Saturday, January 10, 2009
THE BAGEL BARDS: THAT GROUP OF ENIGMATIC POETS AND WRITERS BASED IN SOMERVILLE,MASS HAVE A NUMBER OF INTRIGUING TITLES OUT BY AREA POETS:
TO ORDER GO TO: http://stores.lulu.com/iscs
Wilderness House Literary Review Volume 1Wilderness House Literary Review Volume 1 (book)
The Wilderness House Literary Review was form out of the desires of a group of writers and poets to create an online journal for their works. As promised this is a print summary of the best of volume 1.
Bagels with the Bards No. 3Bagels with the Bards No. 3 (book)
Bagel Bard – noun. 1. A poet that is glazed and ring-shaped whose poetry has a tough, chewy texture usually made of leavened words and images dropped briefly into nearly boiling conversations on Saturday mornings— often baked to a golden brown. 2. –verb. To come together in writership over breakfast. To laugh so hard at an irreverent statement that the sesame seeds of the bagel you’ve just eaten explode from your mouth like grenade shrapnel. Welcome to the third Bagelbard Anthology. As some of you know (or can guess from the above definition) the Bagel Bards meet every Saturday morning at a designated spot. We breakfast in the original sense of eating, but also, because most of us are so busy working on our writing careers that we often find ourselves starved for great conversation. Well, the Bagel Bards breakfast hang is not only a place in which to do the aforementioned, but also to observe characters who themselves could be the subjects of poems and fiction.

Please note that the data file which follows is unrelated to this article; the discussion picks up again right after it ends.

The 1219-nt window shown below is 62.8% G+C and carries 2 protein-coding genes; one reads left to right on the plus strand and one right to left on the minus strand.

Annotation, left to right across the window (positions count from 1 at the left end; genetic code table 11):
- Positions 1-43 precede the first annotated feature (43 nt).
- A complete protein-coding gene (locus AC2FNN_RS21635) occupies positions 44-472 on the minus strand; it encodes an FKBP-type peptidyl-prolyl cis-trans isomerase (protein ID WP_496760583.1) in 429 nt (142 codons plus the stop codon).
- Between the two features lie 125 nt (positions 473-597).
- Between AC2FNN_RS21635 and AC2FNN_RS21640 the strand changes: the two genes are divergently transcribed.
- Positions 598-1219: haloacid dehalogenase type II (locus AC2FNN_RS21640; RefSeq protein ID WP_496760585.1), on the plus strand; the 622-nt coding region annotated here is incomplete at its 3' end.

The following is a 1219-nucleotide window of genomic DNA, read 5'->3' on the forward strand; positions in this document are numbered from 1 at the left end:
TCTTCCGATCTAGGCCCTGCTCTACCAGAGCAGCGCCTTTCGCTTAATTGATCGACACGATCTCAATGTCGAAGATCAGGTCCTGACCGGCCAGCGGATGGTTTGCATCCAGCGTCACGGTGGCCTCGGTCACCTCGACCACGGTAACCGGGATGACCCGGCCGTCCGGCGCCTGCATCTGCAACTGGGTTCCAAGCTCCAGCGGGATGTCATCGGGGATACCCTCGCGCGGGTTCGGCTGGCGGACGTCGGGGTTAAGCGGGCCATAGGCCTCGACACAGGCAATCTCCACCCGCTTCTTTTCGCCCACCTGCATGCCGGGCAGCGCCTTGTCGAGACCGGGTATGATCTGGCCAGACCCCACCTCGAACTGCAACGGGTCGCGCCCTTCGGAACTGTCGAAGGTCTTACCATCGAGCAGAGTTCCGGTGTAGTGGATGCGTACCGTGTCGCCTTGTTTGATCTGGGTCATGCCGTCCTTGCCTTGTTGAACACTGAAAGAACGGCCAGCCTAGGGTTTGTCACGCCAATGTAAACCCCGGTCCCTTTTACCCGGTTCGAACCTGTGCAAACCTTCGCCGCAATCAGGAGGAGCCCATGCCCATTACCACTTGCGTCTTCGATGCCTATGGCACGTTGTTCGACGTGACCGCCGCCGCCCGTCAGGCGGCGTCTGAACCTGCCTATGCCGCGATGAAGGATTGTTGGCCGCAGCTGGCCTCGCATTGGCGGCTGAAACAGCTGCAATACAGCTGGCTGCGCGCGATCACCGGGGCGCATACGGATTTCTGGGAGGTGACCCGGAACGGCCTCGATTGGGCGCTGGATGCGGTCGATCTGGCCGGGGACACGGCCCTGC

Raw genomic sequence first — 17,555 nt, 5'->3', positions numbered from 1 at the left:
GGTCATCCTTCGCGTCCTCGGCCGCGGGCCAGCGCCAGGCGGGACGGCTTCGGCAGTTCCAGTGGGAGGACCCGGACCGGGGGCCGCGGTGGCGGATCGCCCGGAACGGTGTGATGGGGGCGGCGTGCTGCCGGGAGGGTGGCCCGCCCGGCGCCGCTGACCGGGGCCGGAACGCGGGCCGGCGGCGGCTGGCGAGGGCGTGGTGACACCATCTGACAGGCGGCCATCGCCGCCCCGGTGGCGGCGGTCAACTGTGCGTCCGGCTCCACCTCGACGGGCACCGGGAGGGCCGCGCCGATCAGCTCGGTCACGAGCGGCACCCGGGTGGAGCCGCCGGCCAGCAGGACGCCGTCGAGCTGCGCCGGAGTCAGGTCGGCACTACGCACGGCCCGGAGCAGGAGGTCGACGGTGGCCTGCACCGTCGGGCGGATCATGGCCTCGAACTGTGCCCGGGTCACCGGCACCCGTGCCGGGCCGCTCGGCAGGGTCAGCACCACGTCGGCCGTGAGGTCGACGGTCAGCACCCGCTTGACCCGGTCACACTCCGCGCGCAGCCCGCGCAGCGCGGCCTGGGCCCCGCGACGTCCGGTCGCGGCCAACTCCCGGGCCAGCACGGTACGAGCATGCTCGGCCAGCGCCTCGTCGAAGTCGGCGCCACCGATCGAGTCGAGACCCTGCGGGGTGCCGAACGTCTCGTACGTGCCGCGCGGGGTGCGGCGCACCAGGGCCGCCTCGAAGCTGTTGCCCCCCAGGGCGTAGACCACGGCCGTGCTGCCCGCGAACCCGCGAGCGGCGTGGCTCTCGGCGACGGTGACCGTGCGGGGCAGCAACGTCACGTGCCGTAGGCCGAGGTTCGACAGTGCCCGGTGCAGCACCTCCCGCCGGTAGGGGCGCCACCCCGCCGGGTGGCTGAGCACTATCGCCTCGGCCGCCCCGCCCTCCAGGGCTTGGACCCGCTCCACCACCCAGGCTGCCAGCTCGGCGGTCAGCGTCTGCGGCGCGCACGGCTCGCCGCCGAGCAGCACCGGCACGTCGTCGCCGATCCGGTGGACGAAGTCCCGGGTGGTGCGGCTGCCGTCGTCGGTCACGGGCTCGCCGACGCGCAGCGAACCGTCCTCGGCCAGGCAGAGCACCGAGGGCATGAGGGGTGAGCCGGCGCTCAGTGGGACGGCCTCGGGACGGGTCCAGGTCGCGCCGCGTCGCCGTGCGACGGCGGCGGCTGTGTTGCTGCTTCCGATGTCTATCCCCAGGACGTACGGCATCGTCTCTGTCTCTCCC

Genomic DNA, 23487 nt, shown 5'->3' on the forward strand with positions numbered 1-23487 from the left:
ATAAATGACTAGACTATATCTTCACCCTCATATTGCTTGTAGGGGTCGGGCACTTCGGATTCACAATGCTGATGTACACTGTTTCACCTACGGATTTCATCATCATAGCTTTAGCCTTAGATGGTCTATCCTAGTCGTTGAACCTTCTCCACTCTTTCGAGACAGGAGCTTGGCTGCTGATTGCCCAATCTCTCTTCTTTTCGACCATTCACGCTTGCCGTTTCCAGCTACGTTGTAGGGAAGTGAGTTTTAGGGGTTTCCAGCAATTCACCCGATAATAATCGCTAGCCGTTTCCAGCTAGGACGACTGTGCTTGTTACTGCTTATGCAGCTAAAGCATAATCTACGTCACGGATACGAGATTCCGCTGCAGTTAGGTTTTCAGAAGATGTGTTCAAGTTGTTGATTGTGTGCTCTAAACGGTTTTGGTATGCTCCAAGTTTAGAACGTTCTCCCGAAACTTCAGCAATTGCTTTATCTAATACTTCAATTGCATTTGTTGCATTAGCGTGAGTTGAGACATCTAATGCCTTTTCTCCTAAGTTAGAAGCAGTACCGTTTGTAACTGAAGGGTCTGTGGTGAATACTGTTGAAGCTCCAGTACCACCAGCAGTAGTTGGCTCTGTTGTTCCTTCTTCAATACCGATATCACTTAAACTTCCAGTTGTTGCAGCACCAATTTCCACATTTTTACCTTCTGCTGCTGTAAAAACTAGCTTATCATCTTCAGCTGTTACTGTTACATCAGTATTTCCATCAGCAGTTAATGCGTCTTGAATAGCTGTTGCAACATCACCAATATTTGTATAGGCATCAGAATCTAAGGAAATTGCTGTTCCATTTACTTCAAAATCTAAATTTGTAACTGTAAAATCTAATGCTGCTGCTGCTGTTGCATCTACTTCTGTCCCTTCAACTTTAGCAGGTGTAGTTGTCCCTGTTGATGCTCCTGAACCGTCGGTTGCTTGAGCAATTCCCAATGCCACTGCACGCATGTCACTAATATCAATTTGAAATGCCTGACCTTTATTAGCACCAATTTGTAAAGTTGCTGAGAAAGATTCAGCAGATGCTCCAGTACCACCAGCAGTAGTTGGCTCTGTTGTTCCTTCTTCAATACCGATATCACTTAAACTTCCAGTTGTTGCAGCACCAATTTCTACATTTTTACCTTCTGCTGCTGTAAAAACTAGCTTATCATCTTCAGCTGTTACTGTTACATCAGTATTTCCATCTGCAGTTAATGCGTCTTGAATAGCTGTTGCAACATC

Bagels with the Bards - No. 2Bagels with the Bards - No. 2 (book)
It all came to fruition the day we made our first bagel, after a few energetic drafts of the thing. It got up from the table, shook its rolling shoulders, yawned from the hollow core mouth of itself, and began to dance. At that precise moment, the miracle came as sure as the Matrix Oracle would have predicted from over her pan of cookies. Sunlight hit the bagel, and it became lines on the floor, long lines that would have been perfect for any chorus line, but instead filled themselves with words, words that made promises to all of us. These words spoke the premise. The poet is a baker although he may never have the dough. We looked at each other and knew this was our creation myth, this dance of language on some piece of paper, or in our hearts, or in the burrowed brow of the manager trying to wrap his head around the idea that poets gather in the corner of his place on Saturdays and spend a few hours living, living, living. O bard, a bagel has become a poem.